Ludi Apollinares: Roman Festival in July

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The Ludi Apollinares was an ancient Roman festival held every year from July 6-13 in honor of the god Apollo. This festival was especially important in Rome because of its connection with Julius Caesar, being celebrated in honor of him during his birth month.

The Ludi Apollinares were instituted during the second Punic War as a consequence of the battle at Cannae, at the command of an oracle contained in the books of the ancient seer Marcius (Carmina Marciana, Liv. XXV. 12), and allegedly backed up by the Sibylline Oracles.

It was stated by some of the ancient annalists that these particular ludi (solemn games) were instituted for the purpose of obtaining from the god Apollo the protection of human life during the hottest season of the year, but Livy and Macrobius adopted the account founded upon the most authentic document, the carminia marciana themselves. They stated that the Apollinarian games were started partly to obtain the aid of Apollo in expelling the Carthaginians from Italy and partly to preserve, through the favor of the god, the republic from all dangers.

The oracle suggested that the games should be held each year under the guidance of the praetor urbanus, and that ten men should perform the sacrifices according to Greek rites.

The senate complying with the advice of the oracle made the senatus consulta; one that, at the end of the games, the praetor should receive animals for sacrifice, and another that the ten men should sacrifice to Apollo according to Greek rites. They were to sacrifice to Apollo a bull with gilded horns, and to Latona (Leto, in Greek) a heifer with gilded horns.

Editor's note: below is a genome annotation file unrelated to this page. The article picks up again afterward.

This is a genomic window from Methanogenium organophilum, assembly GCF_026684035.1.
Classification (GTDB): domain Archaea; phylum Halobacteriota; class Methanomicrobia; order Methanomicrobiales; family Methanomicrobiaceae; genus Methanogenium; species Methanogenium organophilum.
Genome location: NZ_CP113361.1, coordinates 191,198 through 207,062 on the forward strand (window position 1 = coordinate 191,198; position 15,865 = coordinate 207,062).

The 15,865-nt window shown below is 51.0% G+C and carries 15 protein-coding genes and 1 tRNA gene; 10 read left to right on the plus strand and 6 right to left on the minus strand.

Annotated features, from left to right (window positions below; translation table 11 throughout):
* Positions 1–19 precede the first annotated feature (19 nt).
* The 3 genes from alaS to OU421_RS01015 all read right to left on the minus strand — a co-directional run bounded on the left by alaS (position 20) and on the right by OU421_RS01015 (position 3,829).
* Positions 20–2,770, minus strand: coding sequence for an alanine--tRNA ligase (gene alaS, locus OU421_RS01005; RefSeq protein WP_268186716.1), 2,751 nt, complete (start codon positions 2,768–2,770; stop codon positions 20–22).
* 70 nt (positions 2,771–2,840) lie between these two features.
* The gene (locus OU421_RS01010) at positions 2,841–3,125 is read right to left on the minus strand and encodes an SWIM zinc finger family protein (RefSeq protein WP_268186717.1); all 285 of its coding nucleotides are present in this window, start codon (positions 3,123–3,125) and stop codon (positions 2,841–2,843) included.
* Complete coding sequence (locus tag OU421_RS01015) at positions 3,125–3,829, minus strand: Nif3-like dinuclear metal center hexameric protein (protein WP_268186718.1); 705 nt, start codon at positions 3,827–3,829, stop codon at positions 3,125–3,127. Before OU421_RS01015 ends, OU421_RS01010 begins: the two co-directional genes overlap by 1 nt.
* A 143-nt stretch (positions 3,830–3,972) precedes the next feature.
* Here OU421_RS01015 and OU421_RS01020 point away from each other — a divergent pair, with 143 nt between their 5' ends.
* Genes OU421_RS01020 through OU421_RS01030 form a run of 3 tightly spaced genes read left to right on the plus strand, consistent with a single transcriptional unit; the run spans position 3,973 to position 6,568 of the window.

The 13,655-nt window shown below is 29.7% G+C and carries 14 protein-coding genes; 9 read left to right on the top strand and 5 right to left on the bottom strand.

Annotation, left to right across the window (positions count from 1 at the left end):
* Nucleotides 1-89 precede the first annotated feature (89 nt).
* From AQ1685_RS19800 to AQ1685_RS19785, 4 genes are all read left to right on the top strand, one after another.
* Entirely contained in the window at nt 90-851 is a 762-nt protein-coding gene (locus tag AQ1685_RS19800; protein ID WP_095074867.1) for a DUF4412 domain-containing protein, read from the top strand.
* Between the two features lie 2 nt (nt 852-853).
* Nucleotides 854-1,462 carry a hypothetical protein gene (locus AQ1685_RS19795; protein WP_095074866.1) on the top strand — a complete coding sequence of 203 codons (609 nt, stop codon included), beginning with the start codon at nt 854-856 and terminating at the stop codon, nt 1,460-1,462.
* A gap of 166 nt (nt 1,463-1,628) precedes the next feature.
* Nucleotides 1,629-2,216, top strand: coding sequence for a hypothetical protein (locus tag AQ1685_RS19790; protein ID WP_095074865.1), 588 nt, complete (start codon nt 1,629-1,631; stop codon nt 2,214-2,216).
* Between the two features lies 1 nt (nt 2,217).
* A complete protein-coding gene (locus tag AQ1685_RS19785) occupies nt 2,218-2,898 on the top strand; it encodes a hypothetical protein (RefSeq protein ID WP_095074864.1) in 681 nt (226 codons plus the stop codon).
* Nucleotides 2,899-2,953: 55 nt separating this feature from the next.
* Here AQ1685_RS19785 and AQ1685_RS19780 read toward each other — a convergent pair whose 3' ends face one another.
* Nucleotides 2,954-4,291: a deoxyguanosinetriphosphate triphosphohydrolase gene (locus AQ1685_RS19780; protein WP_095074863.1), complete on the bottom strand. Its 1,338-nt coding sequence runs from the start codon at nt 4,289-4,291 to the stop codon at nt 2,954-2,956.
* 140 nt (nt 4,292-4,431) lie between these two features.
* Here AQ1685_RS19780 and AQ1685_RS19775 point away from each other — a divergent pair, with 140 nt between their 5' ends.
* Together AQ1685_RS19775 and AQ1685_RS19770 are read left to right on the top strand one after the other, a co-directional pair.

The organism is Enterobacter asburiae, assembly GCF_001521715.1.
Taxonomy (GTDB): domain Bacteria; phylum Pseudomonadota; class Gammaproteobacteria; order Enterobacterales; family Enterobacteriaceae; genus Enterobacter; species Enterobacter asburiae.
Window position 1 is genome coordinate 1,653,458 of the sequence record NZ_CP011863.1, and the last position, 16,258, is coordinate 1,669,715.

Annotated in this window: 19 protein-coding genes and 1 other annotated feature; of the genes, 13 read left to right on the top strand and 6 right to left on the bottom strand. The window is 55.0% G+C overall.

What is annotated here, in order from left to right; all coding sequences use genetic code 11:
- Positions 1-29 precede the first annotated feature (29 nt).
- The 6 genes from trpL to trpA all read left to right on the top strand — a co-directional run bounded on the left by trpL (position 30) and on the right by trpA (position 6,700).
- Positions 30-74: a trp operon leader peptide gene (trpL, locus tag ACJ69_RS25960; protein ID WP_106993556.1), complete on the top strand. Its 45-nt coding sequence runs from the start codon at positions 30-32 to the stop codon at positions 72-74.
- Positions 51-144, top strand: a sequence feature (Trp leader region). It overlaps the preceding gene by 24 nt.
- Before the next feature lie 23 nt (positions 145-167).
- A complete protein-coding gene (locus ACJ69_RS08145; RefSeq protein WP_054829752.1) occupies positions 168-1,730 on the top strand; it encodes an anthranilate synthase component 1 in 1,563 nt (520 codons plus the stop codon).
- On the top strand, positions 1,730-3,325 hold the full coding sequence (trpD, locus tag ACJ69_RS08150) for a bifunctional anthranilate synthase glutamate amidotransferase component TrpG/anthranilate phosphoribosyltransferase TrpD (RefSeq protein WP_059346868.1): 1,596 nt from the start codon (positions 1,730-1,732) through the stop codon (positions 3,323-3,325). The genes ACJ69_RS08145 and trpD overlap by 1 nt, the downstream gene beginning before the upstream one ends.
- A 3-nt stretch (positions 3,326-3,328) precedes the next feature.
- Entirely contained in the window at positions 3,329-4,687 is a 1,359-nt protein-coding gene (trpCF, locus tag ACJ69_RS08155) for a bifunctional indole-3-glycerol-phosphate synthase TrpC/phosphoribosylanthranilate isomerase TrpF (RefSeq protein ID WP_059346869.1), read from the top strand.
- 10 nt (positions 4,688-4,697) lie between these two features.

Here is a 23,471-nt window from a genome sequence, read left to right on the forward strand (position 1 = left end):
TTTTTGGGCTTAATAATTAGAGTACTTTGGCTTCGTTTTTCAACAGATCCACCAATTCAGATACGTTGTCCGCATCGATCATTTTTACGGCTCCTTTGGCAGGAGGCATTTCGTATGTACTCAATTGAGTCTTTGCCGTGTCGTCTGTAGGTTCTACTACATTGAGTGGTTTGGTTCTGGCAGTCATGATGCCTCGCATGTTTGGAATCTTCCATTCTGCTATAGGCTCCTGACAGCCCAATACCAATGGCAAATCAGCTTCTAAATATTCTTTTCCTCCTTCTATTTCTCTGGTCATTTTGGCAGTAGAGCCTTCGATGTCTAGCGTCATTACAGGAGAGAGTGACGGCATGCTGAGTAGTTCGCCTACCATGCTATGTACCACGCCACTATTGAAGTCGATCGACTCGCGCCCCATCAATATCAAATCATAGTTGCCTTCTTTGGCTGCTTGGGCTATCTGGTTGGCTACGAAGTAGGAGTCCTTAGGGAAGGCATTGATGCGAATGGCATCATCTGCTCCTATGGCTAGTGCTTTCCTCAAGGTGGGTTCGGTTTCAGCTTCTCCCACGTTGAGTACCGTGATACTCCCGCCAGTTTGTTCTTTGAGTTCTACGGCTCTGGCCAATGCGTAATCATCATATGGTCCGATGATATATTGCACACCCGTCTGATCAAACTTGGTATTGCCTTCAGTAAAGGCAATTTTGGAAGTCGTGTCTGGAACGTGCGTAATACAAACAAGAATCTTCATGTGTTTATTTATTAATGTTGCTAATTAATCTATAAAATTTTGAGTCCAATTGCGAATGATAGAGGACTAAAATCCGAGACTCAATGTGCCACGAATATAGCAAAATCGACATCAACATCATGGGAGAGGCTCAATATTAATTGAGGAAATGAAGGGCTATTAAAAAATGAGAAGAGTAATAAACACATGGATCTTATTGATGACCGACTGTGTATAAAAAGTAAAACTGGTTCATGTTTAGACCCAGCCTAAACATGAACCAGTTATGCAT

520715405-56aac94f3df78cf772b48704The games were held in the Circus Maximus. The spectators were adorned with garlands and each citizen was expected to contribute towards the expenses. 

Roman matrons performed supplications, the people took their meals in the open and kept their doors open in jubilation, and the whole day was filled with ceremonies and rites.

Nosadella_Tiestes_y_AéropeThe ludi games were equestrian in nature, but also included stage performances including praetexta, a genre of Latin (Roman) drama. The most well-known example was when Ennius (239-169 BC) had Thyestes performed as part of the Ludi Apollinares in 169 BC.

Thyestes is part of the revenge tragedy genre. In Greek Mythology, Thyestes was a king of Olympia. Thyestes and his brother, Atreus, were exiled by their father for having murdered their half-brother, Chrysippus, in their desire for the throne of Olympia. They took refuge in Mycenae, where they ascended the throne upon the absence of King Eurystheus, who was fighting the Heracleidae. Eurystheus had meant for their lordship to be temporary; it became permanent because of his death in conflict. [Wikipedia contributors, “Thyestes,” Wikipedia, The Free Encyclopedia]

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Ancient Roman coin depicting the Ludi Apollinares.

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